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'The Overnight Diet' Supposedly Helps You Lose Weight While You Sleep [VIDEO]

The Overnight Diet
Author Caroline Apovian M.D. lays out her plan for losing weight while you sleep. Wal-Mart

Certain diets claim to benefit people with demanding schedules who don't otherwise have the time to diet or exercise, but losing weight while you sleep?

That's what obesity specialist and former NASA nutritionist Dr. Caroline Apovian says you can do in her new book The Overnight Diet: The Proven Plan for Fast, Permanent Weight Loss.

Dr. Apovian explained the details of her weight loss plan to ABC News, "You can lose up to two pounds overnight. And then for the six days, you can lose up to nine pounds in one week after the first week. That first night, you go to sleep, you sleep your eight hours, you are down two pounds."

"If you continue to get enough sleep every night, you won't get those hunger pangs. The hunger pangs come from lack of sleep, which induces the hunger hormone to get secreted from your gut."

The diet plan starts off with a "One Day Power Up" consisting of an all liquid diet meant to speed up the metabolism overnight, burning two pounds by the morning. The next six days of the week consist of a high protein diet to keep your body in "fat burning mode."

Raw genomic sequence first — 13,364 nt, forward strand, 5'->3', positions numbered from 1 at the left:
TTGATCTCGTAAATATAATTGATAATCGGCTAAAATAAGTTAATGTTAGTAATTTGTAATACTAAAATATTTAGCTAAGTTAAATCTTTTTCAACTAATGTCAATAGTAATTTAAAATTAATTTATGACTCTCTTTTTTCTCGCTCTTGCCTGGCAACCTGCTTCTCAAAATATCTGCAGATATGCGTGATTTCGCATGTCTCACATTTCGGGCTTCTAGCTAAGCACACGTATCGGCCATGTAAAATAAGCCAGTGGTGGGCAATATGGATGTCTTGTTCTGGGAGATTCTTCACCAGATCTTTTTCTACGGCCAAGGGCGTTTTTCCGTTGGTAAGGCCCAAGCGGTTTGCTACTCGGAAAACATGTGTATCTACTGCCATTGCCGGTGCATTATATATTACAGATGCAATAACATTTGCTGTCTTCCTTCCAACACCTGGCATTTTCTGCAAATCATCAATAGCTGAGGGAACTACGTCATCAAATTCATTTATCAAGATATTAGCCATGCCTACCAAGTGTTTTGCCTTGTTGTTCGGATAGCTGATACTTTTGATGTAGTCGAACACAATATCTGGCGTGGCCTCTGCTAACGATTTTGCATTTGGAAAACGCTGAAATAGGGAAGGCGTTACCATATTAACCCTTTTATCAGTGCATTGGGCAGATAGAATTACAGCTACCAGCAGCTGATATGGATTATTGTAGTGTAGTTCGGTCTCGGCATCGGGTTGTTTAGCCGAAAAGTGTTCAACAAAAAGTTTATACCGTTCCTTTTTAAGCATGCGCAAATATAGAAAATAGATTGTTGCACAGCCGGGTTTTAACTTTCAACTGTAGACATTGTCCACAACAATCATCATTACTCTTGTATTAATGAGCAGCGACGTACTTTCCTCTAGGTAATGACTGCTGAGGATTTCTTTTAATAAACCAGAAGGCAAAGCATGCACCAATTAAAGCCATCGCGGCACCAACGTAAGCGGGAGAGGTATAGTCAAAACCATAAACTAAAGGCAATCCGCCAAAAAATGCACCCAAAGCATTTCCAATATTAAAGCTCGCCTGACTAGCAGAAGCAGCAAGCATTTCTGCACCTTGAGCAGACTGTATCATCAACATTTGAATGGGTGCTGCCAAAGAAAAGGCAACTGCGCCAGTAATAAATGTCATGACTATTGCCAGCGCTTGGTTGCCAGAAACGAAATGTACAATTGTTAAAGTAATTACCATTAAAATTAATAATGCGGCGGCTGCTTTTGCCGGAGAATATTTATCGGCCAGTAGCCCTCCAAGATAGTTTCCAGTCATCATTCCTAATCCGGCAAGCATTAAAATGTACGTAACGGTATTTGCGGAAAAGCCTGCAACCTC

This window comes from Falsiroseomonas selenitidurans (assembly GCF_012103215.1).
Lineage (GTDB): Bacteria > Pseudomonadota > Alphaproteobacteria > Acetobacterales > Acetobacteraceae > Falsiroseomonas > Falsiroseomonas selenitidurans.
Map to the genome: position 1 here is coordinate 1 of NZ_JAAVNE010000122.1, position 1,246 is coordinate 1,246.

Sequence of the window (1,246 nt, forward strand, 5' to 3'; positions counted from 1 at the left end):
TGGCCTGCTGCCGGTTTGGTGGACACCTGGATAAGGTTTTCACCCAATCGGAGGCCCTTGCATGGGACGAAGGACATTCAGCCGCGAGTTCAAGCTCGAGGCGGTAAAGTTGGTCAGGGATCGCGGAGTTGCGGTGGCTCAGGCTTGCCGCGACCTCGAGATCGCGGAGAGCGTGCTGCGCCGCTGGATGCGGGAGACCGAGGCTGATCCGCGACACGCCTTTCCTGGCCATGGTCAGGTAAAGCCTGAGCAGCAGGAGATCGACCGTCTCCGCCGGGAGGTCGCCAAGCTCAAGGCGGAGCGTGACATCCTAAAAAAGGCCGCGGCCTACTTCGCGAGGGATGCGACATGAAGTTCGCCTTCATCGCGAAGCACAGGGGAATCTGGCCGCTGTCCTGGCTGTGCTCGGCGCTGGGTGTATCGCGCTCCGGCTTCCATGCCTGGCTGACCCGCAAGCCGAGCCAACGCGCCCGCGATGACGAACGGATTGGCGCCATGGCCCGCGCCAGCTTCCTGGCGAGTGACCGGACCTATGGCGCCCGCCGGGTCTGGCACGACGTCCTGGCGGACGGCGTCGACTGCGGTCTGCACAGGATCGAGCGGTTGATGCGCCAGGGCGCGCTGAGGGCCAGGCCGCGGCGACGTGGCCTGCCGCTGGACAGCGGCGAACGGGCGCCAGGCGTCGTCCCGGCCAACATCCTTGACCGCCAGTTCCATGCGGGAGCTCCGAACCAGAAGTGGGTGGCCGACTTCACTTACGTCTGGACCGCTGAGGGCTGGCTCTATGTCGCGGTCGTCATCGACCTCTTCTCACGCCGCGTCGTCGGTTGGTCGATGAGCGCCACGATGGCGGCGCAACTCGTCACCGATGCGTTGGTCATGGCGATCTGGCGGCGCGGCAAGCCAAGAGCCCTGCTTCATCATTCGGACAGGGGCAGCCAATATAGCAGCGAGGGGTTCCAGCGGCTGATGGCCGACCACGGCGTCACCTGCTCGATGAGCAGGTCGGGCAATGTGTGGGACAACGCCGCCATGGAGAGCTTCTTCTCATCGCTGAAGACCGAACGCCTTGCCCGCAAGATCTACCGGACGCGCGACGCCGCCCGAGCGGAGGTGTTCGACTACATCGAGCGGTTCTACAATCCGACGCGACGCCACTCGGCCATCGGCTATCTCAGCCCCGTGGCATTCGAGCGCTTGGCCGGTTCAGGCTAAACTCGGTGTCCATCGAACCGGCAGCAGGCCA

No food is off limits during the "Six Day Fuel U"p and unlimited fruits and vegetables are encouraged to ward off hunger. Dr. Apovian says around nine pounds are shed during the remaining six days bringing the weight loss total to 11 pounds in one week.

To no great surprise, some experts doubt the seemingly miraculous results you can experience from The Overnight Diet, especially since there are no exercise requirements.

Keith Ayoob, director of nutrition at the Albert Einstein College of Medicine's Rose F. Kennedy Center in New York, is one of these skeptics.

"In order to lose two pounds of body fat overnight you'd have to burn up about six or seven thousand calories and there's just no way to do that by sleeping," Ayoob told ABC News.

Both Ayoob and Apovian agree that the two pounds someone would lose during the first 24 hours would be water weight and not fat.

Studies in the past have probed the association between reduced sleep and weight gain, but haven't provided such a detailed strategy for losing weight. Researchers found that women who get less than the recommended eight hours of sleep tended to put on more weight as they got older.

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